3/20/2012 UMW, MWH driving growth along U.S. 1 in city

UMW, MWH driving growth along U.S. 1 in city
Eagle Village Drive
Two of Fredericksburg’s largest forces for economic development are
driving changes along the U.S. 1 corridor.
Mary Washington Healthcare and the University of Mary
Washington, as well as UMW’s private foundation, have developed
significant projects of late in the city, including a regional cancer
center and the first phase of the Eagle Village mixed-use
On Tuesday executives from the organizations — MWHC Vice
President Marie Fredrick and UMW Foundation CEO Jeff Rountree
— updated business owners along the U.S. 1 corridor about what is
coming next.
The winding Eagle Village Drive between Eagle Village and Mary
Washington Hospital is expected to open as soon as this weekend.
Officials from both organizations expect that to boost business at
Eagle Village and make it easier for guests at the planned Hyatt
Place hotel to access the hospital campus.
Some concern was raised at Tuesday’s meeting, which was organized
by city economic development staff and held at the Fredericksburg
Regional Chamber of Commerce, about the drive leading to traffic
buildups at the main exit from Eagle Village onto U.S. 1. Fredrick
and Rountree said traffic will be closely monitored but said the
drive’s curving nature, low speed limits and road humps should limit
the vehicle numbers. The stoplight at U.S. 1 might be adjusted.
Construction on the 93-room Hyatt Place is expected to start in a
couple of months and last about 14 months. The 66,500-square-foot
facility will be between the Giant food store and the main road
running through Eagle Village. The vacant retail space there now
will be demolished.
Among the other Eagle Village updates Rountree gave Tuesday were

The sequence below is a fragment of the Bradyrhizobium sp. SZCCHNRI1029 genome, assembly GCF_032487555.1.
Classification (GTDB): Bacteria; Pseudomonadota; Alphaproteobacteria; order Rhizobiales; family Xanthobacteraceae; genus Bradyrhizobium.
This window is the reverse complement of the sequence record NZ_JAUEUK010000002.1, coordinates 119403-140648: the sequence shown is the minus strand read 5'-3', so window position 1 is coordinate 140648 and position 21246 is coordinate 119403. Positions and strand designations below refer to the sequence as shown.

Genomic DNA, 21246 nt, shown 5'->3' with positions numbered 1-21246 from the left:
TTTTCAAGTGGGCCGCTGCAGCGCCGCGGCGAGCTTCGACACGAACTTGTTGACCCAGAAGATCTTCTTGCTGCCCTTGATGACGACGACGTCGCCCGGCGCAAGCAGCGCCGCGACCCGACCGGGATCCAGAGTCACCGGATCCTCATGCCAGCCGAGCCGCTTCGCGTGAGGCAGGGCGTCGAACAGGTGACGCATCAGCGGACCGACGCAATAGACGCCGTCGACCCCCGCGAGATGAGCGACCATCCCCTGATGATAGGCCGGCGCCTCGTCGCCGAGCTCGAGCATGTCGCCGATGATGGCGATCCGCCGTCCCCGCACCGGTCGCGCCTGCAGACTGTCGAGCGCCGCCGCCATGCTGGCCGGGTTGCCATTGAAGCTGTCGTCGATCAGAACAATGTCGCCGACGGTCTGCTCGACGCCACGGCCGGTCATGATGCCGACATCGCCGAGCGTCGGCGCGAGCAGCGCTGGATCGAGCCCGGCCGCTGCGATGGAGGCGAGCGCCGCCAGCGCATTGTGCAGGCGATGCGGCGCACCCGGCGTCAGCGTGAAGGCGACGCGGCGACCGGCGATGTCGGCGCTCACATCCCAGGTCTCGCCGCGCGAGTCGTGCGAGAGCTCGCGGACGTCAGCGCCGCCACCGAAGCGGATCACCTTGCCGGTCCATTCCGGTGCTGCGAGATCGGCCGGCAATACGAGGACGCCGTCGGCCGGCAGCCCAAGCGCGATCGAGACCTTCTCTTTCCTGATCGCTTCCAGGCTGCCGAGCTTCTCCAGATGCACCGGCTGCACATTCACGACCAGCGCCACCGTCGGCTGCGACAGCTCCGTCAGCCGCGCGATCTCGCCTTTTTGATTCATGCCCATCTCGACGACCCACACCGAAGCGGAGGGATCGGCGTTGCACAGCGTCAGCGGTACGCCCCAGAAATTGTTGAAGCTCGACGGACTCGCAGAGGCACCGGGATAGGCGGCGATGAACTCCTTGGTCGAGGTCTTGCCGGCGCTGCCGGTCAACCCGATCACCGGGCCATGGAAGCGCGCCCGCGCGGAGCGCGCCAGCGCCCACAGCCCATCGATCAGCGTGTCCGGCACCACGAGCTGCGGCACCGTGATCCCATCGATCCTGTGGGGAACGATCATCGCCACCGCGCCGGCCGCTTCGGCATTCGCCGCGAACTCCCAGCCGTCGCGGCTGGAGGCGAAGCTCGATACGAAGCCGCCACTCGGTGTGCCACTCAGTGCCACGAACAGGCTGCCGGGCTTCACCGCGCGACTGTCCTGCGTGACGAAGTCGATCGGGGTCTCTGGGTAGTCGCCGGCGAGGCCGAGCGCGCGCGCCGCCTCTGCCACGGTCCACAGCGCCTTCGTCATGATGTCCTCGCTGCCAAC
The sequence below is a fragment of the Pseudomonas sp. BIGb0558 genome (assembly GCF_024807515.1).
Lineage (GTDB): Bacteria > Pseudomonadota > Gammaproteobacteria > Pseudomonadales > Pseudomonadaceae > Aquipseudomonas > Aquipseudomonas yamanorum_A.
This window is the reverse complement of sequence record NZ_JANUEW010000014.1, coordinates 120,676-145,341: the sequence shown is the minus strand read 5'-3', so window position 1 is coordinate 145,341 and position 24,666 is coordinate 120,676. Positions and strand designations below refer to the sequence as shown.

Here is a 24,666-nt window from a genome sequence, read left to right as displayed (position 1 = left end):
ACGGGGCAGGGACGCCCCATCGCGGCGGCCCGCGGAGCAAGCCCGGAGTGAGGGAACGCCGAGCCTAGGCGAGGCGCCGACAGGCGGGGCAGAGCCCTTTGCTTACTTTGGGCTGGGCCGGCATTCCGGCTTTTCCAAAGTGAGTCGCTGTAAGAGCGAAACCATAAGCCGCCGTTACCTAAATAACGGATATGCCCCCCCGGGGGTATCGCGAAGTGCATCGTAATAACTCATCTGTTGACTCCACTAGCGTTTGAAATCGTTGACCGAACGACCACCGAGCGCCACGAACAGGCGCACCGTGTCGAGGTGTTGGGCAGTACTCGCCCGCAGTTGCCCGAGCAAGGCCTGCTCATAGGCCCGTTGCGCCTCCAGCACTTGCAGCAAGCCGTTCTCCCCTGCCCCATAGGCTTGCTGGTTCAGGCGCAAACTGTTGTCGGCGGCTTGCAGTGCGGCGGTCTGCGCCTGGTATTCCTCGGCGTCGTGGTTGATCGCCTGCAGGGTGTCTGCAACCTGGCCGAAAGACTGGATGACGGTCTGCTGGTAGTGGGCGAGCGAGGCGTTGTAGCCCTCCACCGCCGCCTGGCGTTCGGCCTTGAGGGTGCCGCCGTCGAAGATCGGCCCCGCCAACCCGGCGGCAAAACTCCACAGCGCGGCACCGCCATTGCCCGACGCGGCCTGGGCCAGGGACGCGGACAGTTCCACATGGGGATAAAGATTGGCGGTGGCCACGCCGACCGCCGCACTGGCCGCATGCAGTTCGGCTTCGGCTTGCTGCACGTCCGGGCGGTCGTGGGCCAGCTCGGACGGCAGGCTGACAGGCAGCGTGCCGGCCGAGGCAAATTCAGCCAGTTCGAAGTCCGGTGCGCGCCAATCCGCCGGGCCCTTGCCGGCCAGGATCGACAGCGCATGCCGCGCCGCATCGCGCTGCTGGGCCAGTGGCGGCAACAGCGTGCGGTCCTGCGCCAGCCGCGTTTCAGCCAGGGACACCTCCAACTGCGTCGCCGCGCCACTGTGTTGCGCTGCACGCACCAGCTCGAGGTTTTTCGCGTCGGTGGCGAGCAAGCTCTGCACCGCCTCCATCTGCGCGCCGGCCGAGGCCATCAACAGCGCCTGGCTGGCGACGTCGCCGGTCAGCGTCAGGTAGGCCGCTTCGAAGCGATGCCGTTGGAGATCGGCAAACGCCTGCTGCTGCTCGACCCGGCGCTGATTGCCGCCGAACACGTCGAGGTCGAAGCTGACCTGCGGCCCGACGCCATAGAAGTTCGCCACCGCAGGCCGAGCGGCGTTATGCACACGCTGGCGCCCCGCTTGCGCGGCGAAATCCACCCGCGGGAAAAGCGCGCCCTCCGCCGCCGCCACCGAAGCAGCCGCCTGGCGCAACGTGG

that Sweet Frog frozen yogurt intends to open Friday, the secondannual
concert series at the complex is planned this summer,
Country Cookin will do a major renovation later this year and the
new office space is almost full.
Fredrick said the hospital’s new digital entrance signs will be up in a
few weeks and should help with navigation. One will be at the
intersection of U.S. 1 and Mary Washington Boulevard, a road that
in a few years will be extended to a widened Fall Hill Avenue. The
other sign will be on Cowan Boulevard. The new U.S. Department of
Veterans Affairs outpatient clinic near the CVS store on Mary
Washington Boulevard should be ready soon.
Rountree also gave updates on two major projects planned for the
next couple of years on UMW’s campus.
The first is a roughly $40 million, 76,700-square-foot information
and technology convergence center scheduled to start in a couple of
months and be ready by the fall of 2014. The facility — which will
include a data center and high-tech classroom, auditorium and
conference space — will be between the Simpson Library and Alvey
Hall along Campus Walk.
The other is an about 110,000-square-foot student center fronting
College Avenue that is expected to cost about $55 million. The 83-
year-old Chandler Hall will be razed for the project, which the UMW
Foundation will develop and sell to the university to accelerate the
process. Construction is expected to start in May 2013 and open for
the start of the 2015-16 academic year.
Rountree said the student center will have a “beautiful edifice” on
College Avenue that will “speak to the community” and “stand the
test of time.”
By Bill Freehling on March 20th, 2012 9:40 am
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